Bomba's Best of T.O. shout
I want to say thank you to NOW readers for the honour of once again being selected one of the top graf writers in your Best of Toronto issue (NOW, November 3-9). My team recently completed a mural at the southeast corner of Keele and Eglinton.
It took me five years to actually get the wall and funding from the Toronto Arts Council, a bold move during perilous times. While trying to secure the wall, I lost four youth who were participants in the project, all in very horrible deaths that will forever mark our collective consciousness and underline the importance of public art to heal our communities.
This wall is dedicated to all youth who have died in our city due to gun violence. And to the artists who have dedicated their lives to empowering communities beyond the gentrified areas of our city.
Thank you, NOW, and thank you, Toronto. Peace and respect to all my graf writers and bombers, old to new-school. Keep rocking them walls.
The unrestrained glee I felt at picking up a copy of your Best of Toronto edition quickly turned to dismay when I saw what my fellow citizens had deemed the best new restaurant in town. Having recently had the misfortune of having brunch there, I can boldly state that Cardinal Rule is a hipster con. While I applaud the replacement of meat with tofu in some dishes, Cardinal Rule is a standard greasy spoon, only with more tattoos and flat caps.
Adam Vaughan's the choice
I couldn't agree more with readers' pick of Adam Vaughan as best local politician in your Best of Toronto issue. He's brilliant, creative and compassionate. He has engaged community associations in a collaborative planning process that has, thankfully, rendered the OMB irrelevant in Ward 20. We should be so lucky as to have Adam Vaughan as our future mayor!
Grange Community Association
Ellie Kirzner writes that "occupy is a brand" (NOW, November 3-9). Surely, the notion of a brand is distasteful to those who style themselves as anti-capitalist. But other than that loose self-definition, these folks seem to be occupying themselves with little else than running an "inclusive" encampment.
Over a century ago, the most radical unionists in North America joined together in a new union because existing ones were not tackling the root cause of gross inequality, which was capitalism.
They proposed to organize and eventually precipitated a general strike that would turn control of industry over to workers. Now we have a crews of anti-capitalists "occupying" parks.
Quathiaski Cove, BC
Why I'm occupying T.O.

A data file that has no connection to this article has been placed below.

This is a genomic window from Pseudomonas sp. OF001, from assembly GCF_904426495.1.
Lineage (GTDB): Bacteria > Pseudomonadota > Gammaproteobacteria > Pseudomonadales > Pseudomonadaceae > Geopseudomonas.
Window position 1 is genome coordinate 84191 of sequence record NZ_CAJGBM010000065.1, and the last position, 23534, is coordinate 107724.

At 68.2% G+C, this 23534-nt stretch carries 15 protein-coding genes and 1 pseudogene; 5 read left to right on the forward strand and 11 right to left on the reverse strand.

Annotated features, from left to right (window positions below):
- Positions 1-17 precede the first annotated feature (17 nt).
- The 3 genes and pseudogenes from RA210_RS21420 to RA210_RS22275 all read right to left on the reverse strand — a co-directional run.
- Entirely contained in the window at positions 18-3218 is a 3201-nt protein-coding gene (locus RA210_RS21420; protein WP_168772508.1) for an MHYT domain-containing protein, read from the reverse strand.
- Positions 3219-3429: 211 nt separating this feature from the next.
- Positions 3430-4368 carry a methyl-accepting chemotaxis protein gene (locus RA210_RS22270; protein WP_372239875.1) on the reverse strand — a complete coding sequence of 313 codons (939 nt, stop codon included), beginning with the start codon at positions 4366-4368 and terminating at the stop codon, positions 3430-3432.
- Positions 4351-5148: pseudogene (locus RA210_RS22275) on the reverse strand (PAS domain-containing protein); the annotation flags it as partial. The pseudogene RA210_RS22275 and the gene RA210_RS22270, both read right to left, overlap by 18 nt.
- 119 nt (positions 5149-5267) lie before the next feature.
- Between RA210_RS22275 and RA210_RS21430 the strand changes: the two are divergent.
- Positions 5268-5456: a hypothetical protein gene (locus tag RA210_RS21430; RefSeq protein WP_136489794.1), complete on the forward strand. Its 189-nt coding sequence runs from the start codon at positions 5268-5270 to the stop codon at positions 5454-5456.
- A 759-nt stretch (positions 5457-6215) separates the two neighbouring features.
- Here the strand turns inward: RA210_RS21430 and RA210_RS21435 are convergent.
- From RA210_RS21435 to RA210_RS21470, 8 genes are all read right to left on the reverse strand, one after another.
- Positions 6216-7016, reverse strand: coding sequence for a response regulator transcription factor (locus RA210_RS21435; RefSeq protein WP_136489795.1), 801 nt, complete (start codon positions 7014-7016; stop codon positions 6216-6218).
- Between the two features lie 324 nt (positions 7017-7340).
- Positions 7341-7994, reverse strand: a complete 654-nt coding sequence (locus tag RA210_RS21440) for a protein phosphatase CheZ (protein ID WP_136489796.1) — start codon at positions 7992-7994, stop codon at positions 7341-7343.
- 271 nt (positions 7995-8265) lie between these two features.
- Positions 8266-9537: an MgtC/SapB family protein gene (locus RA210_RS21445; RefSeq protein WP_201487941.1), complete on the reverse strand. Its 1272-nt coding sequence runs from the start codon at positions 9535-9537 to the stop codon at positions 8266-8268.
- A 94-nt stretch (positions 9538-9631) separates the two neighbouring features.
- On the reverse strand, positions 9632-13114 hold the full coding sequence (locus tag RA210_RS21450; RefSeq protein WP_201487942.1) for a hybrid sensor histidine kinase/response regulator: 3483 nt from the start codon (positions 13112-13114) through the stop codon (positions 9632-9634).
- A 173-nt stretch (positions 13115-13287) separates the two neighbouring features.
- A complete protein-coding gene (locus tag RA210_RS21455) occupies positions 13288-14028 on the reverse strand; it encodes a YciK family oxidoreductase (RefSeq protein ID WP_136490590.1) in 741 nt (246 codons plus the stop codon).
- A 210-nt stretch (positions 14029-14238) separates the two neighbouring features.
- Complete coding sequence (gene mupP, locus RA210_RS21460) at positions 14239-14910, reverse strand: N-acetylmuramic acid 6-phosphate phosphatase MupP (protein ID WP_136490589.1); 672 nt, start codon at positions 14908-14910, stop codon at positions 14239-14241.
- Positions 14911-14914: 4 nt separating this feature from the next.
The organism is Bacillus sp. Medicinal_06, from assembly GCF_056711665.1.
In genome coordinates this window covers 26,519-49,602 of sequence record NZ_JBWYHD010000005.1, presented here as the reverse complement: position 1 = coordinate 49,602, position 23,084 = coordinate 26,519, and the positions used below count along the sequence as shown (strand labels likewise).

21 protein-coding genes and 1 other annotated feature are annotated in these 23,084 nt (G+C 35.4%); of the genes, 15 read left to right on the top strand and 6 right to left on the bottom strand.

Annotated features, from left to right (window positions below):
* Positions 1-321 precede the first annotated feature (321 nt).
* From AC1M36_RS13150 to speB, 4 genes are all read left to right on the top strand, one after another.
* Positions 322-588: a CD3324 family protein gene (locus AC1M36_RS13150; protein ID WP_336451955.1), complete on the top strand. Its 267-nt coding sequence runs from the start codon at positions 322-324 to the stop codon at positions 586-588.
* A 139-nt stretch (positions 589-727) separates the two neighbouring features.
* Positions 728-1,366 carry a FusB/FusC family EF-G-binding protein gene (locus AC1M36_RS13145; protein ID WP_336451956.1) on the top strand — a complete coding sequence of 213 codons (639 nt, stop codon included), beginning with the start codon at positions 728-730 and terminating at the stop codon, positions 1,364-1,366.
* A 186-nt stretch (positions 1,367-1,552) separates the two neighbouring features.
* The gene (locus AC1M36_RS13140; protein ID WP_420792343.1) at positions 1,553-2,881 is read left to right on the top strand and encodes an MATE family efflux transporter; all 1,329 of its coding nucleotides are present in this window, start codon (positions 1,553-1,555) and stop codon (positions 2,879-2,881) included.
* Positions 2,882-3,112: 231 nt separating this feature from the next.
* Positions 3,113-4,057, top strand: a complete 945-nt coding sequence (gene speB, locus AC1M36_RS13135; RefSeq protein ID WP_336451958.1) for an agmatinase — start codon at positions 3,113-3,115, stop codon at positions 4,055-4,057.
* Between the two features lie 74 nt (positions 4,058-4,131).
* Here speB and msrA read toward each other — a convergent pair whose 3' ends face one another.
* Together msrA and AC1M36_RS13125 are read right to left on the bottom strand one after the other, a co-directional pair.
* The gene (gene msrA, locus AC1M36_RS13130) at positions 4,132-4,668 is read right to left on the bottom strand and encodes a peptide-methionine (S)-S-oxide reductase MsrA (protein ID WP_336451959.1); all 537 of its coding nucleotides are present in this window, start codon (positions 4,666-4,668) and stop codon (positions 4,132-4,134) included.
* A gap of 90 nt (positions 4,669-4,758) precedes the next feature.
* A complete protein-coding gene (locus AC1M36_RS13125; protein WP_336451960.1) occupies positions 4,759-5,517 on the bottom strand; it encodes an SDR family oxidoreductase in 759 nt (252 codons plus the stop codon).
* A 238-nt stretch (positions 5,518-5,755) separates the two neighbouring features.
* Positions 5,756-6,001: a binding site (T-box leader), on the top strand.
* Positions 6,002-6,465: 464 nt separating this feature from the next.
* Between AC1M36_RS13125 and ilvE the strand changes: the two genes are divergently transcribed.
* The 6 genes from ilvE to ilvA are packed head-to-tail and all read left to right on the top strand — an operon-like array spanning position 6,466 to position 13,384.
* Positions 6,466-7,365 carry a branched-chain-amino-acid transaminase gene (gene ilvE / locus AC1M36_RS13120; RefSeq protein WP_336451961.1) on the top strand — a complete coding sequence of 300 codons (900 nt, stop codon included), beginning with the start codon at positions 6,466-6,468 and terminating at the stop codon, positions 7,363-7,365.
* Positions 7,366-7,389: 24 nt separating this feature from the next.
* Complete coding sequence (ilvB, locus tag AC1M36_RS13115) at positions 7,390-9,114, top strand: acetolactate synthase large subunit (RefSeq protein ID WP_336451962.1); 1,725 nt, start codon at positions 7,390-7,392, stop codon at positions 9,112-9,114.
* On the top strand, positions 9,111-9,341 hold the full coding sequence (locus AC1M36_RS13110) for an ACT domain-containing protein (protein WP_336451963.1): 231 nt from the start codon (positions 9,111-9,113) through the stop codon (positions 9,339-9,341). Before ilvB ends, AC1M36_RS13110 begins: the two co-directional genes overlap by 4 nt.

Thanks to Alice Klein for Robin Hood Goes G20 (NOW, November 3-9). As one of the occupiers at St. James Park, I would like to say that there are many grievances that need to be addressed by our politicians. Economic disparity is indeed an issue, but so is our electoral system when Stephen Harper receives 40 per cent out of the popular vote and ends up with a majority government.
Here in Canada, we have native reserves that have no public school buildings for children. Yet we have billions of dollars for fighter jets and nuclear submarines?
It's like this society is becoming a serious joke. That is why I am living in my tent in St. James Park. Going to university, studying hard and getting good grades landed me here, unemployed and honestly quite upset with this corrupt system.
Johannes Di Silentio
Review, rewind, replay
When I grab NOW on Thursdays, I flip to the disc reviews first. They're often insightful and even funny. The review of the Sea & Cake's latest release, The Moonlight Butterfly (NOW, November 3-9), is great. I felt like I could hear the music being described. Oh, wait - that's because I have been hearing it since May, when it was actually released. I know the S&C is coming to town this week, but why recycle your reviews when you only make space for five or six each issue?
Ooh, Mary Walsh - scary
Regarding the 411 on Ford's 911 (NOW, November 3-9). I wouldn't know Mary Walsh if I tripped over her. If she accosted me at any time, never mind in that outfit with a sword on her ample hips, I would probably push her and then call 911.
She touched Mayor Rob Ford on the shoulder. How would Walsh react if someone came up to her early in the morning in her driveway?
Walsh is not a particularly delicate, fragile-looking person and could easily be a threat to anyone, even without opening her vicious mouth.
Too late to fight Hydro sale?
Adam Giambrone makes a very good argument for keeping 100 per cent of Toronto Hydro public (NOW, November 3-9).
The problem, however, is that the current leadership at City Hall is not interested in rational arguments. They are on an ideological mission.
Torontonians are vigorously fighting back, as can be seen from the campaign against library cuts.
Will it be too late before we organize a fight-back against the sell-off of public assets? I hope not.
The best bookstore category was omitted in last week's Best of Toronto issue. The Readers Poll winner is BMV (471 Bloor West, 416-967-5757; 10 Edward, 416-977-3087).
The runner-up is Type (883 Queen West, 416-366-8973; 427 Spadina, 416-487-8973, typebooks.ca).